25 July 2017, The Tablet

Australian Church opposes Victoria euthanasia legislation

The archbishop said the legislation would impose extraordinary and unreasonable responsibilities on medical professionals

Australian Church opposes Victoria euthanasia legislation

Archbishop Denis Hart of Melbourne has expressed dismay about plans to introduce a Bill into Victoria’s Parliament in the next few weeks to allow euthanasia, saying a report on the proposal last week made him very concerned for the future of older and most vulnerable citizens.

The report by the Ministerial Advisory Panel on Voluntary Assisted Dying was published on 21 July and made 66 recommendations around the drafting of an assisted-dying law. Victorians would be able to seek a medically assisted death from 2019 but patients would need to make three requests and be assessed by two doctors.

The legislation will be put to State MPs in a conscience vote later this year and the outcome remains unclear at this stage. If the vote does pass parliament, Victoria will become the first state in Australia to legalise voluntary euthanasia.

Archbishop Hart commended efforts to strengthen and better resource Palliative Care but said that was a minimum necessity.

"While the report recommends what it calls safeguards, the truth is that these safeguards are never going to be enough and that there are no flawless medical procedures," he said. "All procedures and interventions can have complications. I have watched supporters of this proposal and they are going out of their way to convince us that assisted suicide is acceptable, seeking to lessen our human, moral and natural distress because of suicide.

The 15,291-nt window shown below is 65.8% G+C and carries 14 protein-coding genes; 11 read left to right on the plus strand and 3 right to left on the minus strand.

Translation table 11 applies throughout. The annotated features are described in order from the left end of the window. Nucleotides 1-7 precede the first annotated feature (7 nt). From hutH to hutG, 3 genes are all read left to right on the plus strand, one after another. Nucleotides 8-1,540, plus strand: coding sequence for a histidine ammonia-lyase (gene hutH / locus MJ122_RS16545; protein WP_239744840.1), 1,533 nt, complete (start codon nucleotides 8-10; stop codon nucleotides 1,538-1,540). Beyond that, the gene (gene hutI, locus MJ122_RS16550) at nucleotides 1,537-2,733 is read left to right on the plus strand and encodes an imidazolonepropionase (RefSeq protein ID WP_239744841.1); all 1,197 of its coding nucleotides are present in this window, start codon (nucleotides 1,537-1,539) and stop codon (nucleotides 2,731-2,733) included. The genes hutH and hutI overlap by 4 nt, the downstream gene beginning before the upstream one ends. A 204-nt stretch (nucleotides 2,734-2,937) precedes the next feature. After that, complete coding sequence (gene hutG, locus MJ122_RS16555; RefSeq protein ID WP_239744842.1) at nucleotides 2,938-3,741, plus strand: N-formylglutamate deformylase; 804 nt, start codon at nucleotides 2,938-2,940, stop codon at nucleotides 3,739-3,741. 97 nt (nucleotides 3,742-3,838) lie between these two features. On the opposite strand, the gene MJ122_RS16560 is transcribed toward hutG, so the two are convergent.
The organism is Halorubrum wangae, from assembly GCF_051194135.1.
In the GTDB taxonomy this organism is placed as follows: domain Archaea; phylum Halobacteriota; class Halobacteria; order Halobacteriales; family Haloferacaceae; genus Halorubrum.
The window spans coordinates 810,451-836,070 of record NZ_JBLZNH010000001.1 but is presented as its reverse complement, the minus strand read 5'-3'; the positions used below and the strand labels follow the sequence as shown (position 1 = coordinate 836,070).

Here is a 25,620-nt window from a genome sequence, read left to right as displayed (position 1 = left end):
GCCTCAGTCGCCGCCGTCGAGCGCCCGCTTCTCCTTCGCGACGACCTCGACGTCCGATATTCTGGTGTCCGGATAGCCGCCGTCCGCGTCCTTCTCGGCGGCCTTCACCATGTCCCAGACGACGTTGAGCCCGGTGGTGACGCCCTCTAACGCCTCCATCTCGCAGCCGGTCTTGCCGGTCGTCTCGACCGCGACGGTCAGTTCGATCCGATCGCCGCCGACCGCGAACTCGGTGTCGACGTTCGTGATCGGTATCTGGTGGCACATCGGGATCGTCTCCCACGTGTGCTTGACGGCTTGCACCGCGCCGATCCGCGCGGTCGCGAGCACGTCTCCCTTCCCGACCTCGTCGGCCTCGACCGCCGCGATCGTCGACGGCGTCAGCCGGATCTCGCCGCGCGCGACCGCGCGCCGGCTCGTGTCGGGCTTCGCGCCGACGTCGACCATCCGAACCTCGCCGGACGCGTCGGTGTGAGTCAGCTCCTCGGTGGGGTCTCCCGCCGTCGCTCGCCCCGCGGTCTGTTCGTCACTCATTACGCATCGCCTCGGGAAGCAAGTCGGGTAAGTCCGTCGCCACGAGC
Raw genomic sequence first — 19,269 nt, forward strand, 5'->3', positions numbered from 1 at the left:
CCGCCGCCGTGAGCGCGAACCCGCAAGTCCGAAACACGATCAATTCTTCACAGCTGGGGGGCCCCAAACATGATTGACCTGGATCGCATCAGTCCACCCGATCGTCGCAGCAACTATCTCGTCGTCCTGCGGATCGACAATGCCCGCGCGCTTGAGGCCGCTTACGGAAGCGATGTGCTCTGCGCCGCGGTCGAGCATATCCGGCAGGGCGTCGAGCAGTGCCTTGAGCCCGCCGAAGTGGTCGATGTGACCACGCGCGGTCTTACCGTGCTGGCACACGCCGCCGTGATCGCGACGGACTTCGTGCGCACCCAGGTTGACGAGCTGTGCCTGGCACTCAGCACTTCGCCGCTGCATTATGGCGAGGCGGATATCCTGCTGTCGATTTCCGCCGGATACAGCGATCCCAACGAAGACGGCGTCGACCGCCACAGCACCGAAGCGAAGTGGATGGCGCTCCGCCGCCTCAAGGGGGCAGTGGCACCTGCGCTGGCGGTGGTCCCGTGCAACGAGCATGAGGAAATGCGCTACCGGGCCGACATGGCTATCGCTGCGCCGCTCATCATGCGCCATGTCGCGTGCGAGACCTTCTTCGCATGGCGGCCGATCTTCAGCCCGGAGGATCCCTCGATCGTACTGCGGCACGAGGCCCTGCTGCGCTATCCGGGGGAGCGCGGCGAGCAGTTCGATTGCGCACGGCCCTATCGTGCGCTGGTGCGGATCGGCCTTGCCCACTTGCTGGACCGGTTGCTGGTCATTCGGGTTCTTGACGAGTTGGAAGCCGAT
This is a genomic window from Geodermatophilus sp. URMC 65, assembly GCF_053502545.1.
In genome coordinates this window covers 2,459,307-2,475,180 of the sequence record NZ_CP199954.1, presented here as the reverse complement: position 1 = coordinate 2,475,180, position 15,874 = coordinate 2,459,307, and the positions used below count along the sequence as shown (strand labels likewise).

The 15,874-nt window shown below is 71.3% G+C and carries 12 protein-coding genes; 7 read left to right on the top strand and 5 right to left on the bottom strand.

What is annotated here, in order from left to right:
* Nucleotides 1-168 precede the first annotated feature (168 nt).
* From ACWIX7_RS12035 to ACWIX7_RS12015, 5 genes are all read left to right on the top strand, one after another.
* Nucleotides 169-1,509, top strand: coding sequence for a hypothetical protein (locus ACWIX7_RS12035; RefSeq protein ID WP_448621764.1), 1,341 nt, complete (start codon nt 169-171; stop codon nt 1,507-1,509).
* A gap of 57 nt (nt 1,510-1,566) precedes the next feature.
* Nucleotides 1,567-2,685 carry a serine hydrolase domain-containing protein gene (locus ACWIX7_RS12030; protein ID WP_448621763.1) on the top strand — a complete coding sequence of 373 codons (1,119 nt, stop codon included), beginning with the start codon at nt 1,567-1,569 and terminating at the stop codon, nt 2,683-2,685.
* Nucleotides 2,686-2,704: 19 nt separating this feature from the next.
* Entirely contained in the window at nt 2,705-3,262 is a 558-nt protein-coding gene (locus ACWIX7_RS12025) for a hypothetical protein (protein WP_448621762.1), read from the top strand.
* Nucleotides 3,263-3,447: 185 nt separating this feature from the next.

"It seems that on the one hand we are seeking to lessen suicide in our society – an admirable aim – but here we have this report looking to normalise it. When viewed from the perspective of the whole Victorian community these two objectives cannot be reconciled."

The archbishop said the legislation would impose extraordinary and unreasonable responsibilities on medical professionals, who would be called upon to determine which patients were eligible and how the safeguards were to be applied. This then became a matter for decisions by medical practitioners and not the patients for whom they were required to care.

A former president of the Australian Medical Association, Professor Brian Owler, chaired the panel and said: "We think that this model, which we acknowledge is the most conservative model for assisted dying in the world, is the right model for Victoria."

Victoria's Labor Premier Daniel Andrews and his deputy, James Merlino, both of whom are Catholics, have indicated that they will adopt different stances, with Mr Andrews putting his support behind assisted dying and Mr Merlino opposed.

Two of Australia's biggest Catholic health providers have added their concerns about the proposal.

The Group Chief Executive Officer of Mercy Health, Adjunct Professor Stephen Cornelissen, said Mercy Health was concerned about the risk of vulnerable people being exploited "and even coerced into death if assisted suicide legislation is passed in Victoria".

St Vincent's Health Australia, which had announced it would not provide assisted dying at its hospitals if the legislation was enacted, said the proposed model raised too many risks. St Vincent’s CEO, Mr Toby Hall, said, "The majority of people with advanced illness who may initially desire assisted suicide drop their request when they receive high quality palliative care."

 PICTURE: Victorian Premier Daniel Andrews and Health Minister Jill Hennessy (left) hold a press conference at Parliament House in Melbourne, Tuesday, 25 July, 2017. They announced that assisted dying laws will be introduced into Victoria's parliament "soon" and could be voted on by the end of the year after the government accepted all of the recommendations of an expert panel

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